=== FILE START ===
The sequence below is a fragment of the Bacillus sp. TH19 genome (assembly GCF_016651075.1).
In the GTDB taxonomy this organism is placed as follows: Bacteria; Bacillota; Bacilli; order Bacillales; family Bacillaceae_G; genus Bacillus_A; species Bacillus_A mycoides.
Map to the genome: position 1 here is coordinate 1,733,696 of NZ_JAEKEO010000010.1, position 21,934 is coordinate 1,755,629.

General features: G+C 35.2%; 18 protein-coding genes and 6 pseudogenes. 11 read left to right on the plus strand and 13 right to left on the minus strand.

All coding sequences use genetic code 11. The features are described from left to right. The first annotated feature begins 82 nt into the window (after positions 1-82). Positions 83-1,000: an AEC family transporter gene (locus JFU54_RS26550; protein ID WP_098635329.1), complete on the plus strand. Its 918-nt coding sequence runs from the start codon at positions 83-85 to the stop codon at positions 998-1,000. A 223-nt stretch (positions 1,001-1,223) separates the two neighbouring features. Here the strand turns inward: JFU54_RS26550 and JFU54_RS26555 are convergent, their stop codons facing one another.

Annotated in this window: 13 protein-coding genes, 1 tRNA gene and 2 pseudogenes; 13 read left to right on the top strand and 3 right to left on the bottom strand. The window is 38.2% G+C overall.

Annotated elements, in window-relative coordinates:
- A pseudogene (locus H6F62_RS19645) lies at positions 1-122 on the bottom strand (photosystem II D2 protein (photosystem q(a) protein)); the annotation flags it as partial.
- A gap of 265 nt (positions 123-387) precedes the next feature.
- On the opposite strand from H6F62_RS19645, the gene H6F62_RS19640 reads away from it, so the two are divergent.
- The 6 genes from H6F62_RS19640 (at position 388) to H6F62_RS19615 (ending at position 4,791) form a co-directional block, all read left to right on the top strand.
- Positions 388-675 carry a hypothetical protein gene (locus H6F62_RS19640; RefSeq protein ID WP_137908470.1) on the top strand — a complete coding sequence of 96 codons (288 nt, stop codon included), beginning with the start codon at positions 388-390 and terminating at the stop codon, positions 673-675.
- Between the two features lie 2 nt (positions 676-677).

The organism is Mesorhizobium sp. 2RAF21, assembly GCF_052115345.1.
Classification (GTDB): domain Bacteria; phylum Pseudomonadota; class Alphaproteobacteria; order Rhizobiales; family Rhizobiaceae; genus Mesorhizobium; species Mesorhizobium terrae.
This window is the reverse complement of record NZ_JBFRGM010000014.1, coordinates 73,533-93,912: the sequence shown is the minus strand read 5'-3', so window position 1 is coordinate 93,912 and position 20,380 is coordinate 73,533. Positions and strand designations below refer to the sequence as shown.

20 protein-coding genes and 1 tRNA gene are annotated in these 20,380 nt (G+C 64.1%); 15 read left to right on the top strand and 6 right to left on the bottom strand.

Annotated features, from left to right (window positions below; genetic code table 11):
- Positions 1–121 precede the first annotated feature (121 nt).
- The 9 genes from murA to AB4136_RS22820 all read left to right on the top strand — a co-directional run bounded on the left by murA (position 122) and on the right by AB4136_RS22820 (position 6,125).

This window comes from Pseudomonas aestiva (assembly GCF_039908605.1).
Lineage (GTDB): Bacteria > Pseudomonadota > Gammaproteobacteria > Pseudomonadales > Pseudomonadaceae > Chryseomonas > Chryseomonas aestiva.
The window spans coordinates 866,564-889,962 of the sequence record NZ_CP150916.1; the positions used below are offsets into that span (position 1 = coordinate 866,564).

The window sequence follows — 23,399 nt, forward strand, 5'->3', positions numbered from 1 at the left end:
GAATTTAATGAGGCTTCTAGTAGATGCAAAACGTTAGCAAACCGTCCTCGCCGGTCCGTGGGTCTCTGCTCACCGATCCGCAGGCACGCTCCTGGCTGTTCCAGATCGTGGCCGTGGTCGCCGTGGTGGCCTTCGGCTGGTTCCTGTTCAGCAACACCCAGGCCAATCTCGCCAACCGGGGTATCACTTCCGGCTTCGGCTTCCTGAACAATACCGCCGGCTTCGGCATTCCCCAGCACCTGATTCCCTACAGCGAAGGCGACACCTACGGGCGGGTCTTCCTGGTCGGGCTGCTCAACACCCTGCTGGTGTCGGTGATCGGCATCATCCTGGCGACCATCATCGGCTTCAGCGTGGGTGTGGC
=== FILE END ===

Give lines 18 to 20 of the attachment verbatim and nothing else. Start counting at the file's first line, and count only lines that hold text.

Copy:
Annotated features, from left to right (window positions below; genetic code table 11):
- Positions 1–121 precede the first annotated feature (121 nt).
- The 9 genes from murA to AB4136_RS22820 all read left to right on the top strand — a co-directional run bounded on the left by murA (position 122) and on the right by AB4136_RS22820 (position 6,125).